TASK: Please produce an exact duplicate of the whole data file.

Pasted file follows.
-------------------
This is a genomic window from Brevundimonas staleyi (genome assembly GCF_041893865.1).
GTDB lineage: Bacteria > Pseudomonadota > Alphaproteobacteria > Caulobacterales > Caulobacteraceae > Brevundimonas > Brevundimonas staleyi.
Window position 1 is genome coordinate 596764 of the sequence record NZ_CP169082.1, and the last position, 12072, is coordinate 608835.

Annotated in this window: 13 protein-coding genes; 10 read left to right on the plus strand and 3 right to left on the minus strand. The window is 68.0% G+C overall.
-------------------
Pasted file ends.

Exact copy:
This is a genomic window from Brevundimonas staleyi (genome assembly GCF_041893865.1).
GTDB lineage: Bacteria > Pseudomonadota > Alphaproteobacteria > Caulobacterales > Caulobacteraceae > Brevundimonas > Brevundimonas staleyi.
Window position 1 is genome coordinate 596764 of the sequence record NZ_CP169082.1, and the last position, 12072, is coordinate 608835.

Annotated in this window: 13 protein-coding genes; 10 read left to right on the plus strand and 3 right to left on the minus strand. The window is 68.0% G+C overall.